What you need to know
Until the ruling today, Taiwan had been the last country in East Asia with criminal adultery laws.
Taiwan’s Constitutional Court on May 29 ruled criminal punishment for adultery is unconstitutional. The landmark verdict ends decades of debate between women’s rights activists and conservative groups who claimed it protected the sanctity of marriage.
The adultery law was a “violation of a person’s sexual autonomy” and “serious invasion of personal privacy,” said Chief Justice and President of the Judicial Yuan, Hsu Tzong-li as he announced the judgment.
Taiwan is the last country in East Asia to decriminalize adultery after South Korea’s Constitutional Court struck down the law in 2015.
According to Article 239 of Taiwan’s Criminal Code, “A married person who commits adultery with another shall be sentenced to imprisonment for not more than one year; the other party to the adultery shall be subject to the same punishment.”
“The adultery law offers limited help to maintaining a marriage” Lin Hui-huang, secretary-general of the Justice Ministry said at a press conference following the ruling. "The state’s interference into people’s marriage has a negative impact on the marriage.”
Women’s rights group, the Awakening Foundation, said the interpretation would ensure “sexual autonomy, privacy, and personal dignity." In a press statement, the foundation welcomed “the new definition of marriage and family that breaks through the constraints of sexual-loyalty based traditional morality and sees the transformation and diversity of marriage in a modern society."
The Taipei-based Awakening Foundation and other activist groups had fought against the law for decades. They claim the law violates the right to privacy and that women are disproportionately prosecuted and convicted under the law.
A 2002 attempt at a constitutional reinterpretation of the adultery law failed, as 18 justices unanimously ruled it constitutional. In 2013, a Ministry of Justice survey found 80 percent of Taiwanese supported keeping the law. But, according to Kuan, support for the law has now dropped to between 60 and 70 percent.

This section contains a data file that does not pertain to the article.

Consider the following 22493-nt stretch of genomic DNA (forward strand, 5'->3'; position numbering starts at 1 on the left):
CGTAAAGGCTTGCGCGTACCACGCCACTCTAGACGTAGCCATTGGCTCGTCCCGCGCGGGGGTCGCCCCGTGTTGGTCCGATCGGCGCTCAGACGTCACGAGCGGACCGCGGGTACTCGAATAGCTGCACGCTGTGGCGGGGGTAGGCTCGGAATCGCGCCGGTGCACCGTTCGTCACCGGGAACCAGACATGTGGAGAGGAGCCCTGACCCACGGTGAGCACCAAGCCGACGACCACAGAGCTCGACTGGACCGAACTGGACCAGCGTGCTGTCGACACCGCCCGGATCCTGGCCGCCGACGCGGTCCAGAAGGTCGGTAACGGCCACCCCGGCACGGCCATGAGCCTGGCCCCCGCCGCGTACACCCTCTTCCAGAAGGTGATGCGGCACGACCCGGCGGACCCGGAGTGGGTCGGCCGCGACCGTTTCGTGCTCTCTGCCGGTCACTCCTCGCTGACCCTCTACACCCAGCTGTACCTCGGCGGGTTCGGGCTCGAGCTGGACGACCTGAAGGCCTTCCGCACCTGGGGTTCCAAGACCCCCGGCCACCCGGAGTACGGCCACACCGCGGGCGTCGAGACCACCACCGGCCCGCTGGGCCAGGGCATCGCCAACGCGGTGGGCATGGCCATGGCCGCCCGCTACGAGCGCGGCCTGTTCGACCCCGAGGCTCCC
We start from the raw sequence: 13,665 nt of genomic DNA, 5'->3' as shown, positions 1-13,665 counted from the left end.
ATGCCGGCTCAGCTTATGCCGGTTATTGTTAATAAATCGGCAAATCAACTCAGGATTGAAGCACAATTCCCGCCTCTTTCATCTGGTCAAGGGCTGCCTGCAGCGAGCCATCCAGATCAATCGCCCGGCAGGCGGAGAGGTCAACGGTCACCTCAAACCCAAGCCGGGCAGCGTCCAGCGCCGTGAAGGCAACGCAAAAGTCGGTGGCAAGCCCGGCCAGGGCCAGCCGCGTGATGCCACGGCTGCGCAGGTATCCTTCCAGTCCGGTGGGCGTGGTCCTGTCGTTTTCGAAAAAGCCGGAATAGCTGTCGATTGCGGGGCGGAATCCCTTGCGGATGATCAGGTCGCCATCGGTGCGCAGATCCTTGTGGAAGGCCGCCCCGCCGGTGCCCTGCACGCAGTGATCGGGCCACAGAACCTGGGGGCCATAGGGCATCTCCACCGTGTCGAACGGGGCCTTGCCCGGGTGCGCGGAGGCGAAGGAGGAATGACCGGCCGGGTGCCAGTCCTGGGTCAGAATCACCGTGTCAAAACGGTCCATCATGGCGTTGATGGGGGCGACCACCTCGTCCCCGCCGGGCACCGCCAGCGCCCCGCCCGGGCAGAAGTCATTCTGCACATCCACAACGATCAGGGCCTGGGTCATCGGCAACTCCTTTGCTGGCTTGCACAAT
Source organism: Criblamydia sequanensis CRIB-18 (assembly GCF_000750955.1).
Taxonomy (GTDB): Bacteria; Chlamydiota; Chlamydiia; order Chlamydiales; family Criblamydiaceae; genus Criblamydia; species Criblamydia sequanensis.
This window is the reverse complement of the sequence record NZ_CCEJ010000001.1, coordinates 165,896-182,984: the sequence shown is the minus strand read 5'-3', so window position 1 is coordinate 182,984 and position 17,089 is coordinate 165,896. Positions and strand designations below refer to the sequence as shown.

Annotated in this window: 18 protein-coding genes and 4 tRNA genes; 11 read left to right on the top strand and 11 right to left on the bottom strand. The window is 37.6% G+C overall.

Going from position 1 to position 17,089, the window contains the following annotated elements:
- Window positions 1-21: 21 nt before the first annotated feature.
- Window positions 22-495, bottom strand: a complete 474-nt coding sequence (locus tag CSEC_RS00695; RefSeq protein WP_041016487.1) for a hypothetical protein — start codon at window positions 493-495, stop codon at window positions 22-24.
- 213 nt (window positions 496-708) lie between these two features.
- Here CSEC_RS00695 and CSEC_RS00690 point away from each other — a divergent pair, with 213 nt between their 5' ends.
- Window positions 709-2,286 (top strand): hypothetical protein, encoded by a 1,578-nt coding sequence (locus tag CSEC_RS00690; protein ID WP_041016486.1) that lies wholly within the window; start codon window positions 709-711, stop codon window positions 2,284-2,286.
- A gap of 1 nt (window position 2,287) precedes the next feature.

Few people were jailed for adultery because the sentence can be commuted to a fine of about NT$900 (US$30) per day of jail time. But the law was often used as a bargaining chip in divorce settlements, Professor Kuan Hsiao-wei, Associate Professor at the National Taipei University, told The News Lens.
As prosecutions require evidence that the two people have engaged in sexual intercourse, the law has also created an industry of private investigators to catch couples in the act, leading to invasions of privacy, Kuan said.
Taiwan’s outdated adultery law
The Awakening Foundation has been pushing to decriminalize adultery since the 1990s. They shared a few illustrative case studies with The News Lens to show the law’s impact on Taiwanese women.
A young woman was dating a man who, unbeknown to her, was already married. After discovering the affair, the man’s wife sued both of them for adultery. The young woman was left with a hefty fine and a criminal record which prevented her from working with children or finding a job abroad.
One student, who had been sexually assaulted by her married teacher, was reluctant to press charges for assault as it would open her up to adultery prosecution from the teacher’s wife.
In 2015, women made up 58.4 percent of convictions compared to 41.6 percent for men, according to the Awakening Foundation.
“For cultural reasons, women are being morally punished more often than men,” said Lin Shiou-yi, director of Research & Development at the foundation, explaining that wives may come to a settlement with their husband but still want to “punish” the woman he had an affair with.
Claims that the law protected marriage are misguided, said Kuan. The Ministry of Justice has been unable to provide data or evidence to the Constitutional Court on how pressing criminal charges has prevented adultery or saved marriages, she said.
When Japan surrendered control of Taiwan in 1945, the Kuomintang’s Civil and Criminal Codes replaced Japanese colonial rules, which had allowed a man to marry several concubines as well as his first wife. The monogamy and apparent gender equality enshrined under the KMT “made sense” to Taiwanese women, according to Kuan.
“A monogamous marriage meant equality,” explained Kuan. “After decades of implementation, people believed this is what a marriage should look like, to use criminal punishment to make sure a husband doesn’t stray away.”
Lin encouraged the government to provide more services to help married couples encountering relationship difficulties and to help reduce cultural stigma around divorce.
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TNL Editor: Daphne K. Lee, Nicholas Haggerty (@thenewslensintl)
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